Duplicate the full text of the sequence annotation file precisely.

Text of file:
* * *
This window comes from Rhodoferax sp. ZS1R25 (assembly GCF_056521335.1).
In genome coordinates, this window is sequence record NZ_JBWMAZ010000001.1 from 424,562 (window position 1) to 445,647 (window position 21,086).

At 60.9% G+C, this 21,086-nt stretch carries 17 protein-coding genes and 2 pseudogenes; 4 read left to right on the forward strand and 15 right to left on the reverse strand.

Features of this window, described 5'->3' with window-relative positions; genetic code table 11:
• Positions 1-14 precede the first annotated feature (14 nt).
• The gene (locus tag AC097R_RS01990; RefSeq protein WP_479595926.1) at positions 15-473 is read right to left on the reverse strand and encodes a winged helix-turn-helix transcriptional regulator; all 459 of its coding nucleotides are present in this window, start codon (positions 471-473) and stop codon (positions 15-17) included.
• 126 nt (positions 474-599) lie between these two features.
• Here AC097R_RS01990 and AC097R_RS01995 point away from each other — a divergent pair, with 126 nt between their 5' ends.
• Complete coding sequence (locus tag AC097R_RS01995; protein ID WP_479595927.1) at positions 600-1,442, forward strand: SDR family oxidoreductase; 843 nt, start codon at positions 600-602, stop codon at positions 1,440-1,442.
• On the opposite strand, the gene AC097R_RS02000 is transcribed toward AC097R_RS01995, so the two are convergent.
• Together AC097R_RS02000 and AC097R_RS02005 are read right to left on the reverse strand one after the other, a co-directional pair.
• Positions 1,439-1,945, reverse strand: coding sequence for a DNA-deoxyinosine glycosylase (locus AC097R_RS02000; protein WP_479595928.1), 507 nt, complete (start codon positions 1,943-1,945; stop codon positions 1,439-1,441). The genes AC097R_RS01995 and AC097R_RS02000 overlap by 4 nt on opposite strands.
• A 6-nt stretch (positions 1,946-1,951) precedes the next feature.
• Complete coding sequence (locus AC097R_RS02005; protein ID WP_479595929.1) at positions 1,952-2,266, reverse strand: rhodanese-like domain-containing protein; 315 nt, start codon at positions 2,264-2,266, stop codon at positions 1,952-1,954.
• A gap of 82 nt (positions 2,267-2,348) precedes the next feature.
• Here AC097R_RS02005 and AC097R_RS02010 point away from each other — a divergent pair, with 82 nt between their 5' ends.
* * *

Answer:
This window comes from Rhodoferax sp. ZS1R25 (assembly GCF_056521335.1).
In genome coordinates, this window is sequence record NZ_JBWMAZ010000001.1 from 424,562 (window position 1) to 445,647 (window position 21,086).

At 60.9% G+C, this 21,086-nt stretch carries 17 protein-coding genes and 2 pseudogenes; 4 read left to right on the forward strand and 15 right to left on the reverse strand.

Features of this window, described 5'->3' with window-relative positions; genetic code table 11:
• Positions 1-14 precede the first annotated feature (14 nt).
• The gene (locus tag AC097R_RS01990; RefSeq protein WP_479595926.1) at positions 15-473 is read right to left on the reverse strand and encodes a winged helix-turn-helix transcriptional regulator; all 459 of its coding nucleotides are present in this window, start codon (positions 471-473) and stop codon (positions 15-17) included.
• 126 nt (positions 474-599) lie between these two features.
• Here AC097R_RS01990 and AC097R_RS01995 point away from each other — a divergent pair, with 126 nt between their 5' ends.
• Complete coding sequence (locus tag AC097R_RS01995; protein ID WP_479595927.1) at positions 600-1,442, forward strand: SDR family oxidoreductase; 843 nt, start codon at positions 600-602, stop codon at positions 1,440-1,442.
• On the opposite strand, the gene AC097R_RS02000 is transcribed toward AC097R_RS01995, so the two are convergent.
• Together AC097R_RS02000 and AC097R_RS02005 are read right to left on the reverse strand one after the other, a co-directional pair.
• Positions 1,439-1,945, reverse strand: coding sequence for a DNA-deoxyinosine glycosylase (locus AC097R_RS02000; protein WP_479595928.1), 507 nt, complete (start codon positions 1,943-1,945; stop codon positions 1,439-1,441). The genes AC097R_RS01995 and AC097R_RS02000 overlap by 4 nt on opposite strands.
• A 6-nt stretch (positions 1,946-1,951) precedes the next feature.
• Complete coding sequence (locus AC097R_RS02005; protein ID WP_479595929.1) at positions 1,952-2,266, reverse strand: rhodanese-like domain-containing protein; 315 nt, start codon at positions 2,264-2,266, stop codon at positions 1,952-1,954.
• A gap of 82 nt (positions 2,267-2,348) precedes the next feature.
• Here AC097R_RS02005 and AC097R_RS02010 point away from each other — a divergent pair, with 82 nt between their 5' ends.